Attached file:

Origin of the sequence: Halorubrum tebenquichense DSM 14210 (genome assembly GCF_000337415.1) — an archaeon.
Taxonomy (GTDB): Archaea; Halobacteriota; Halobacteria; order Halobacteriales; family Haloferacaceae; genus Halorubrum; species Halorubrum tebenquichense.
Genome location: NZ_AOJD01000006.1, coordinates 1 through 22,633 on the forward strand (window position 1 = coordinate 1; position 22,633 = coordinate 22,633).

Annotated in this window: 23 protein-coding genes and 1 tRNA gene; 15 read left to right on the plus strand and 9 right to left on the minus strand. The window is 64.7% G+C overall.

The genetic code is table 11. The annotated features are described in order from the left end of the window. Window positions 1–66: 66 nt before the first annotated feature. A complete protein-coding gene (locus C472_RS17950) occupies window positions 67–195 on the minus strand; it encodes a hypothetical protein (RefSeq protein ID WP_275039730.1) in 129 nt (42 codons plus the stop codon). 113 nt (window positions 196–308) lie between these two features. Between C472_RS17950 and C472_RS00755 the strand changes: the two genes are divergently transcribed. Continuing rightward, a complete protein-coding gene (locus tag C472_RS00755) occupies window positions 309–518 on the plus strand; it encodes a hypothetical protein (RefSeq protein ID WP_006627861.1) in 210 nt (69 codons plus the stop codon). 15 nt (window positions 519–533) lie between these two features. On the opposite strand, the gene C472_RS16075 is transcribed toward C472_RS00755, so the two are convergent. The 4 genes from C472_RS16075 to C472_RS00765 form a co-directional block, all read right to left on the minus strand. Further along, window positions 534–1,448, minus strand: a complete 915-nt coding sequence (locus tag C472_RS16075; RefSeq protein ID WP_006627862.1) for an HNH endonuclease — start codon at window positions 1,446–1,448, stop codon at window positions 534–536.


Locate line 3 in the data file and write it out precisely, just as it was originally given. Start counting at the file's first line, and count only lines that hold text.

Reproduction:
Genome location: NZ_AOJD01000006.1, coordinates 1 through 22,633 on the forward strand (window position 1 = coordinate 1; position 22,633 = coordinate 22,633).